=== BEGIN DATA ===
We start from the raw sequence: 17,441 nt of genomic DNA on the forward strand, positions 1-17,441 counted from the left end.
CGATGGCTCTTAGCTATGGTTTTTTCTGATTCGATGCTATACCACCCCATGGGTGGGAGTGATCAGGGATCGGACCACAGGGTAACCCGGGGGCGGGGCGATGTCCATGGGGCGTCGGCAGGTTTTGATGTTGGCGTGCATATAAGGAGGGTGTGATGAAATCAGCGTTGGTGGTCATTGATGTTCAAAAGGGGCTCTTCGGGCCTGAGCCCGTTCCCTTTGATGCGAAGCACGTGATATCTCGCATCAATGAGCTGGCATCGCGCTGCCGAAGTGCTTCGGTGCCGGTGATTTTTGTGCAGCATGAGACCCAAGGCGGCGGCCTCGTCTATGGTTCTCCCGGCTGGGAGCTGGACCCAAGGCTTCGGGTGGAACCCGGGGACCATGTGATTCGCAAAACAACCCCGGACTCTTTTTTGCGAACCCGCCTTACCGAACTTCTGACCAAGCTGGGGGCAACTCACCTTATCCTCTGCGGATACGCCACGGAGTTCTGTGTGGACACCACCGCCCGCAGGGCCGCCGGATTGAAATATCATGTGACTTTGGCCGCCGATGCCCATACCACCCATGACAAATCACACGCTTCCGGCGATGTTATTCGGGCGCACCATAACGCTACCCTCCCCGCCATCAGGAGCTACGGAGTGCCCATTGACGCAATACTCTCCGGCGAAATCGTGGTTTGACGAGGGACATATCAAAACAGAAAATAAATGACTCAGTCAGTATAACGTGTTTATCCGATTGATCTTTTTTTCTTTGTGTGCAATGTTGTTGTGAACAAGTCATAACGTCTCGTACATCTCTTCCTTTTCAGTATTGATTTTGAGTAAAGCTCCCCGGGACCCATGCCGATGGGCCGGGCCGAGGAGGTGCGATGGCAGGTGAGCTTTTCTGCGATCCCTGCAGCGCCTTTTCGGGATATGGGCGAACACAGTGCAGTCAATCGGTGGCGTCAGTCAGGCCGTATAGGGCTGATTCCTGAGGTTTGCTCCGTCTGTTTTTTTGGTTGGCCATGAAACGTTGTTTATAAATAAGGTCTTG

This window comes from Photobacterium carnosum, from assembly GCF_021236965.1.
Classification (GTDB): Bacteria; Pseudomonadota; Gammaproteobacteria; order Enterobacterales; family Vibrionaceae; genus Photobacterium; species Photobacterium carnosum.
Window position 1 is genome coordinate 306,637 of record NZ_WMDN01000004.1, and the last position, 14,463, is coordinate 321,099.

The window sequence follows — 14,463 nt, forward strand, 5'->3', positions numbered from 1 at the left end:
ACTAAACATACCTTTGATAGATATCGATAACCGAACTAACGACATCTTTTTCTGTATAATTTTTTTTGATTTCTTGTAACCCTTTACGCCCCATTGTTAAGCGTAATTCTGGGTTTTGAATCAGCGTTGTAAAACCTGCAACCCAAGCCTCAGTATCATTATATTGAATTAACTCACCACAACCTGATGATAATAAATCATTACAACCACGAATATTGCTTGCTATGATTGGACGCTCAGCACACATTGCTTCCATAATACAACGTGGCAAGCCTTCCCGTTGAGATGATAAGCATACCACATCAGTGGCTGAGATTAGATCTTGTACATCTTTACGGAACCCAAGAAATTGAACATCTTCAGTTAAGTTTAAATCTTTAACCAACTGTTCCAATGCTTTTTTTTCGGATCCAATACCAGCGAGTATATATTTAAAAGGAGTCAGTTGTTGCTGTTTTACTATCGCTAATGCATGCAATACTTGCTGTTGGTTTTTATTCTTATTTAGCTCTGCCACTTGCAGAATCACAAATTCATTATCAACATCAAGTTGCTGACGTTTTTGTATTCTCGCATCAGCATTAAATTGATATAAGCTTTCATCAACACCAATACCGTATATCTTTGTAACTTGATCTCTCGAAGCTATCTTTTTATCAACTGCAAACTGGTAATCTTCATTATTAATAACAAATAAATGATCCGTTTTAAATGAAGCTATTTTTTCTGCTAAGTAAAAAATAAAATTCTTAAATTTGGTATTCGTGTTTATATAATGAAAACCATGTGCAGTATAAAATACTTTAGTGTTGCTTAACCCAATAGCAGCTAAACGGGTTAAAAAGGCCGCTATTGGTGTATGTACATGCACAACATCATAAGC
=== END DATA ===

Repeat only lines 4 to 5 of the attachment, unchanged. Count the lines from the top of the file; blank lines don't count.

Classification (GTDB): Bacteria; Pseudomonadota; Gammaproteobacteria; order Enterobacterales; family Vibrionaceae; genus Photobacterium; species Photobacterium carnosum.
Window position 1 is genome coordinate 306,637 of record NZ_WMDN01000004.1, and the last position, 14,463, is coordinate 321,099.